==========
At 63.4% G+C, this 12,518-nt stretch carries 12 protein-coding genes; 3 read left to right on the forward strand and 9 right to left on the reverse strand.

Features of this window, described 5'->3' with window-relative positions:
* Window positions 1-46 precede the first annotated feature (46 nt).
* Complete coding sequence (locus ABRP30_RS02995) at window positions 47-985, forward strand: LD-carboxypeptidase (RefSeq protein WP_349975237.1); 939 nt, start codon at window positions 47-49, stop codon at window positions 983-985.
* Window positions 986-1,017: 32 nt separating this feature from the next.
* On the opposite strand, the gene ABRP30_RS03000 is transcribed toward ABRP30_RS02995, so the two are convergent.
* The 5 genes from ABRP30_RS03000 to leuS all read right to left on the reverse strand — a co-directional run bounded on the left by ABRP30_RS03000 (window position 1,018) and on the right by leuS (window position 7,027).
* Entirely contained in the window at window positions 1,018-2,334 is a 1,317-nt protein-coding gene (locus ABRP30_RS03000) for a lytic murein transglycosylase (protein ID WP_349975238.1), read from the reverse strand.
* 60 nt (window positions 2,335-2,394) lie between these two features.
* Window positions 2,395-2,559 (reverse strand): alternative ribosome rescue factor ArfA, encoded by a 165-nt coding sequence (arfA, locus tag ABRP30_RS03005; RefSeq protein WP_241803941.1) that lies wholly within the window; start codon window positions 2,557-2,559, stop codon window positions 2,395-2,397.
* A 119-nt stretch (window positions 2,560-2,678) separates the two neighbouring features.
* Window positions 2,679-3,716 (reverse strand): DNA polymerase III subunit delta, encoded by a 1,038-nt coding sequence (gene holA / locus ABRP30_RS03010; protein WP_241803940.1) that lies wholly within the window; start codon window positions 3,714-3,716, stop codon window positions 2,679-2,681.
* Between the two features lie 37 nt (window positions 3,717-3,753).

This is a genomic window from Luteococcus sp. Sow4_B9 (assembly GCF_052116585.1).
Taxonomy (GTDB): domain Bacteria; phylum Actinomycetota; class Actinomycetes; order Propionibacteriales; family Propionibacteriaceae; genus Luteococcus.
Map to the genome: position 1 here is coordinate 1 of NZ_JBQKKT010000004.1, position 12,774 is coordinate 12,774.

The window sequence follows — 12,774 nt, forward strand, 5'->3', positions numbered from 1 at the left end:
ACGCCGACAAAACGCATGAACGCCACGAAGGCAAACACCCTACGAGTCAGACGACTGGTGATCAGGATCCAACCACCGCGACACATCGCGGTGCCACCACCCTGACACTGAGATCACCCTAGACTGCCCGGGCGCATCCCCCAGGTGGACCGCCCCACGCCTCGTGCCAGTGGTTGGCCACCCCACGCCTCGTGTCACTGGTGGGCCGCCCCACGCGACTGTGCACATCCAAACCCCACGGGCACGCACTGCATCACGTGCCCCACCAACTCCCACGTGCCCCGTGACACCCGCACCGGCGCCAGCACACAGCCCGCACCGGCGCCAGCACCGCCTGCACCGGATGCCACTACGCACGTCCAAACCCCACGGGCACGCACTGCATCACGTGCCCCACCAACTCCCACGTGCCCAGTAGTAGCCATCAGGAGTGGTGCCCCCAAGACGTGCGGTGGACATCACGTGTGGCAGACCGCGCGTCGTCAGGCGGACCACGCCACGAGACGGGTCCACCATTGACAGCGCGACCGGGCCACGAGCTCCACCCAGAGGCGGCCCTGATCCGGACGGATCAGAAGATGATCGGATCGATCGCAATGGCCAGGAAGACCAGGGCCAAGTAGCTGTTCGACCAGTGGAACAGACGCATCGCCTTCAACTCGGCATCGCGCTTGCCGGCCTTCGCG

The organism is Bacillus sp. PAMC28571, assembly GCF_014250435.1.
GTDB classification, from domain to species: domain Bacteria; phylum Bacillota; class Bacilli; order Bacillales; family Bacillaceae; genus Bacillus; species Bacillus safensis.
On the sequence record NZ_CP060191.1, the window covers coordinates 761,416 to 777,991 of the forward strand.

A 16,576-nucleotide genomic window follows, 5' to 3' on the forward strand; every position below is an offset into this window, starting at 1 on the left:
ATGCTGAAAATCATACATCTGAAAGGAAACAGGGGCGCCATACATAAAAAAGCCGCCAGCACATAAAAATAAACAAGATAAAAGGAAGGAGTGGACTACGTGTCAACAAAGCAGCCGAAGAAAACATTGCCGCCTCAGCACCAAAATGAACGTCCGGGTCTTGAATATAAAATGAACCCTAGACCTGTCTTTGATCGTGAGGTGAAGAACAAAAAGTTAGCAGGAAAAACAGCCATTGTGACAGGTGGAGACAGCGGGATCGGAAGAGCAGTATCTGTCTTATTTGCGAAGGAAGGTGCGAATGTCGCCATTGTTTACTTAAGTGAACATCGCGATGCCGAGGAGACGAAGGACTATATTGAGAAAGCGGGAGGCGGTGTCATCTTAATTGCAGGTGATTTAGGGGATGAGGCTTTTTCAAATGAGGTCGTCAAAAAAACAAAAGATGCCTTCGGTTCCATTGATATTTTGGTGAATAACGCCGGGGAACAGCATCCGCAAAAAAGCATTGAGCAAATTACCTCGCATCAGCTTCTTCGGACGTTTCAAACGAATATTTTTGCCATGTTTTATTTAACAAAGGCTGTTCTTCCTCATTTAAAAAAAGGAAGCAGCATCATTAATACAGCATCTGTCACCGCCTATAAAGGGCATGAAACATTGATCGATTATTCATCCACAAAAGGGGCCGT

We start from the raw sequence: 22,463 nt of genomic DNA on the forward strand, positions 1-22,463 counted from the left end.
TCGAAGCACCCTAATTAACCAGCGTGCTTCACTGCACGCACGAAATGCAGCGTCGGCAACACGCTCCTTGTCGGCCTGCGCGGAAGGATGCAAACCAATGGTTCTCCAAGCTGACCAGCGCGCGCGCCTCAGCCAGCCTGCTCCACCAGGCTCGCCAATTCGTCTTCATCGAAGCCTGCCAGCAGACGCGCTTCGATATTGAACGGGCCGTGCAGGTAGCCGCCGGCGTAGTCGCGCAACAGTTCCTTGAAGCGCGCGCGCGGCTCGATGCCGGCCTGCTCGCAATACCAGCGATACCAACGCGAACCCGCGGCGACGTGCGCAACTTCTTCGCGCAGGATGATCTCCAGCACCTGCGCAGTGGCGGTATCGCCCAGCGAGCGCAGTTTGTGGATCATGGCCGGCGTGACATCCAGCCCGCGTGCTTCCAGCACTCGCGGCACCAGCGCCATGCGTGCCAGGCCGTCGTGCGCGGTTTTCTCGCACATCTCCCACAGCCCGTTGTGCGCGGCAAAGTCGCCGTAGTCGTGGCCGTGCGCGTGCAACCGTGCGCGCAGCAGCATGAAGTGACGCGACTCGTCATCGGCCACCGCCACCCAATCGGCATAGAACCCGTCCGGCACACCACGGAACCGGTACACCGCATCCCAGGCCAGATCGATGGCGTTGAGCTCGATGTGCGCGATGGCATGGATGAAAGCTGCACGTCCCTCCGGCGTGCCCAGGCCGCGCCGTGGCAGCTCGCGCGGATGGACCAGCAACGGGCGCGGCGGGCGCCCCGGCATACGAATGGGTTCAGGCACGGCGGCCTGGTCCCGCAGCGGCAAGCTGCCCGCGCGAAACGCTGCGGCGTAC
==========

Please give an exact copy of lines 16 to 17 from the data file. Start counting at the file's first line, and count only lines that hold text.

Map to the genome: position 1 here is coordinate 1 of NZ_JBQKKT010000004.1, position 12,774 is coordinate 12,774.

The window sequence follows — 12,774 nt, forward strand, 5'->3', positions numbered from 1 at the left end: